It is time to retire the idea that depression is caused by a "chemical imbalance of the brain." The chemical imbalance myth creates the false impression that our brains are some form of neurotransmitter porridge that can be rendered just right with squirts of serotonin and dopamine.
Thanks to at least two decades of research, we now have a number of good working models on what tends to go wrong in the brain during a depressive episode. A review article by Murali Rao and Julie Alderson in this month"s Current Psychiatry outlines four overlapping theories of depression. Letâ�™s look at three of them:
- Differences in neuron densities in various regions of the brain.
- The effect of stress on neural growth and death.
- Alterations in feedback pathways connecting the pre-frontal cortex to the limbic system.
The common denominator is what happens when the brain is exposed to chronic stress. Among other things, stress promotes the release of glucocorticoids. Over time, this may induce neural atrophy in the prefrontal cortex and hippocampus.
The hippocampus is of special interest, as this is the one part of the brain where neural growth (neurogenesis) takes place. The hippocampus plays a major role in memory and emotional processing and mediating the stress response. Hippocampal neurons are dense in glucocorticoid receptors, which makes them especially vulnerable to glucocorticoid bombardment.
It is estimated that we need at least four months to recover from six months of chronic glutcocorticoid exposure.
The hippocampus does not operate in isolation. It interacts with the amygdala to provide context to emotional stimuli. The two structures constitute part of the limbic system - the emotional brain - which is wired to the prefrontal cortex.
The prefrontal cortex - our rational brain - plays a major role in moderating the reactive responses of the limbic system. Once the prefrontal cortex (with the hippocampus) determines an emotion is inappropriate, it will signal the nucleus acumbens in the midbrain to inhibit the release of dopamine from the ventral tegmental area (above the brain stem) to the amygdala.
Don’t worry about the fine details. We are simply offering an appreciation of what brain circuitry is all about. Basically, the front and back ends of the brain need to be fully operational and talking to each other, but not too loud.
So imagine what can happen to these circuits when say the hippocampus goes offline.
Okay, this is where it gets interesting: The stress response diverts energy from the thinking and modulatory parts of the brain to the reactive parts of the brain, such as the amygdala.
This is part of "fight-or-flight" that also goes on below the neck, where energy is pumped into various muscles at the expense of digestion and other functions.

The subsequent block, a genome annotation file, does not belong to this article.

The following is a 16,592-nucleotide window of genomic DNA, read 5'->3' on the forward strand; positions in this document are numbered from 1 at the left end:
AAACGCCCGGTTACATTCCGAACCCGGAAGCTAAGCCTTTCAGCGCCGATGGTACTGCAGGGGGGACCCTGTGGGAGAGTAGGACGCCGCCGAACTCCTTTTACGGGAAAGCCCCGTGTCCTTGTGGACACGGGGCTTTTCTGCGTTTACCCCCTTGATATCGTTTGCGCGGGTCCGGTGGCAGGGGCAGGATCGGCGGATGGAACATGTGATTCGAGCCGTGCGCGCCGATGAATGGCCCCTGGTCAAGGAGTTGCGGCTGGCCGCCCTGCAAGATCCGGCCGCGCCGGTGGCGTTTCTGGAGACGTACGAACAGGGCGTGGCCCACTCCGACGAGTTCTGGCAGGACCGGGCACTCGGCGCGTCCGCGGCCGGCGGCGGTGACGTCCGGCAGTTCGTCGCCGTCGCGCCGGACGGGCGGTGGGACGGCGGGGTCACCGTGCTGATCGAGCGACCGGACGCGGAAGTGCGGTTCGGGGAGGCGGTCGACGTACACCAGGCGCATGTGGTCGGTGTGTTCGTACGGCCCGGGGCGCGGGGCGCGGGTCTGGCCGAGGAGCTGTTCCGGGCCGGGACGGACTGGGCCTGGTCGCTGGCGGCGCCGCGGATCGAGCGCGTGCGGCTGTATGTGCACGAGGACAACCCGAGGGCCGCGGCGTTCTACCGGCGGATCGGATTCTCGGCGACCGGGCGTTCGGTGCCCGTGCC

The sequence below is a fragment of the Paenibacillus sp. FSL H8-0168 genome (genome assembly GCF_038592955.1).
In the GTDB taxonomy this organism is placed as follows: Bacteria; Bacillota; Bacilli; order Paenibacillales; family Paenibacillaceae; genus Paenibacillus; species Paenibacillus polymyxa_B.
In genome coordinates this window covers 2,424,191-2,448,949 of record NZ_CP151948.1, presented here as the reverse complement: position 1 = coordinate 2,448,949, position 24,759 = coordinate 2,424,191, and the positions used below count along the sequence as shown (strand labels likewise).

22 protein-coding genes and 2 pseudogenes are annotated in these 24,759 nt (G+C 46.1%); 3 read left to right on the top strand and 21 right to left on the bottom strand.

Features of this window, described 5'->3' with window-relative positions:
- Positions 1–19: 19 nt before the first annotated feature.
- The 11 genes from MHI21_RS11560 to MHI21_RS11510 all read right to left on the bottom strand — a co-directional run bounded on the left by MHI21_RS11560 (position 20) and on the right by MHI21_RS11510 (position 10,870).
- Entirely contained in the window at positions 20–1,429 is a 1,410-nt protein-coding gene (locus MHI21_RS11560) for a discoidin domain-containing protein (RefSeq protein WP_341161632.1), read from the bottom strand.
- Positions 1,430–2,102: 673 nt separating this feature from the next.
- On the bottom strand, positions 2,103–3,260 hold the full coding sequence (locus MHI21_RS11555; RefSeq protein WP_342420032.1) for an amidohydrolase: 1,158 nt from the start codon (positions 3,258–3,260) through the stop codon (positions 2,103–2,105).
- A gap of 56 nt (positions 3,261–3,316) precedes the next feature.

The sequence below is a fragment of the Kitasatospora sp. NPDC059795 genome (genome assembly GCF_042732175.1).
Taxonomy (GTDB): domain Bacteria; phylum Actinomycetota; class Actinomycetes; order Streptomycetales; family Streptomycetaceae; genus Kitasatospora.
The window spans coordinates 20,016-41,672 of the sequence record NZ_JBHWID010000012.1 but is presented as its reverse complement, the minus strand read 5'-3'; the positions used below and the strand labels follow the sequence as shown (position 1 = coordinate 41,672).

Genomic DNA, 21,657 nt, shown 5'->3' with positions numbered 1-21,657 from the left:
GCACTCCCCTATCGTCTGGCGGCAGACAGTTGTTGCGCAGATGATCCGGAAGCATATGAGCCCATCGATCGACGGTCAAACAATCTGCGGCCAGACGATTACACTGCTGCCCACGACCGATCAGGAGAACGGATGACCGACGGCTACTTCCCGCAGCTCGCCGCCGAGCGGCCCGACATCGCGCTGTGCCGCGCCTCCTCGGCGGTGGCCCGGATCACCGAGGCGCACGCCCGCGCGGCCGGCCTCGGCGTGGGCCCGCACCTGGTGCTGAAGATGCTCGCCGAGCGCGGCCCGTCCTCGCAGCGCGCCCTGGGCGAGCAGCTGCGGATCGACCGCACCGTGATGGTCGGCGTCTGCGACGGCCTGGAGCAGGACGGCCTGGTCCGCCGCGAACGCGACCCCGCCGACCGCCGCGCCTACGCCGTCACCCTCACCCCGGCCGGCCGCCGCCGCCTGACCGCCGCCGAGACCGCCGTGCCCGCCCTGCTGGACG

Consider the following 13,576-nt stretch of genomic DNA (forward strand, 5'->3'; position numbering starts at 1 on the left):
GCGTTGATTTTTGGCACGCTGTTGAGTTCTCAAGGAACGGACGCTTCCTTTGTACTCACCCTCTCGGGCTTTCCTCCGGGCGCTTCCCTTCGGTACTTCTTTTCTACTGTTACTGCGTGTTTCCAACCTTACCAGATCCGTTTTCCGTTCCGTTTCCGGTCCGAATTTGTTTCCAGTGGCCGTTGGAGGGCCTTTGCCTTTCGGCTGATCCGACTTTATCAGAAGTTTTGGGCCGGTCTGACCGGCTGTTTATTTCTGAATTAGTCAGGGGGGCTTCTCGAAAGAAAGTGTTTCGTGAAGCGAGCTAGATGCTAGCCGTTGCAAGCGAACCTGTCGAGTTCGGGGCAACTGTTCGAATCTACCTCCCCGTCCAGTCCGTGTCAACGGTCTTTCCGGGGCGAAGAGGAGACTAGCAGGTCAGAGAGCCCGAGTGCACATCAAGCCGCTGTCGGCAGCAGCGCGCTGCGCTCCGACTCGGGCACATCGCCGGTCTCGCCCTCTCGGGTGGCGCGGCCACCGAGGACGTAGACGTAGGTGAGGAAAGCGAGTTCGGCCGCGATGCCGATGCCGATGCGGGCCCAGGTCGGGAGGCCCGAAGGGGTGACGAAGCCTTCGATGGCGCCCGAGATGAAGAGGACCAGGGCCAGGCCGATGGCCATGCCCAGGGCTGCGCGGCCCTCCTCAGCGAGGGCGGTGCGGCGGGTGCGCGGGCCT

Brain scans show the cortical areas deprived of glucose and oxygen. The front part of the brain literally shuts down. At the same time, there is an excess build-up of the neurotransmitter glutamate, which can literally excite brain cells to death.
Ordinarily, following a stressful situation, the brain reboots back to normal. But the brain under constant siege is a different story. Weakened cells lose their capacity to fend off the next round of stress. Something has to give.
The black hole of depression is going full force. Literally, we cannot think. We cannot feel. Our senses and perceptions are blunted. We are not motivated. It is virtually impossible to get two neurons to spark.
Yet, the back end of our brain may be over-stimulated. We may experience agitation and anxiety. We may lose the capacity to rein in our impulses. To add insult to injury, the modulatory signals from the front end of the brain are not up to strength.
"Depression" does no justice to the cascade of catastrophes taking place in our brain. There is no quick fix. There is no short path to pulling out of the disaster.
Lest you blame yourself for lack of ability to cope, the authors point out that researchers have implicated a number of genes. One of these has to do with a certain variation in the serotonin transporter gene. Those with this variation tend to display over-reactive amygdalae and experience depression in response to stressful situations.
Another one involves BDNF, a protein that is responsible for brain cell maintenance, particularly in the hippocampus.
Note, we are not talking about a "depression gene," per se. Rather, we are looking at the possibility of many genes relating to different types of brain function. A picture of depression is emerging, but an extremely complex one. No single explanation can do justice to this complexity, especially when we have so much more to learn.
"Chemical imbalance of the brain" is something doctors tell their patients. Don’t believe a word of it.
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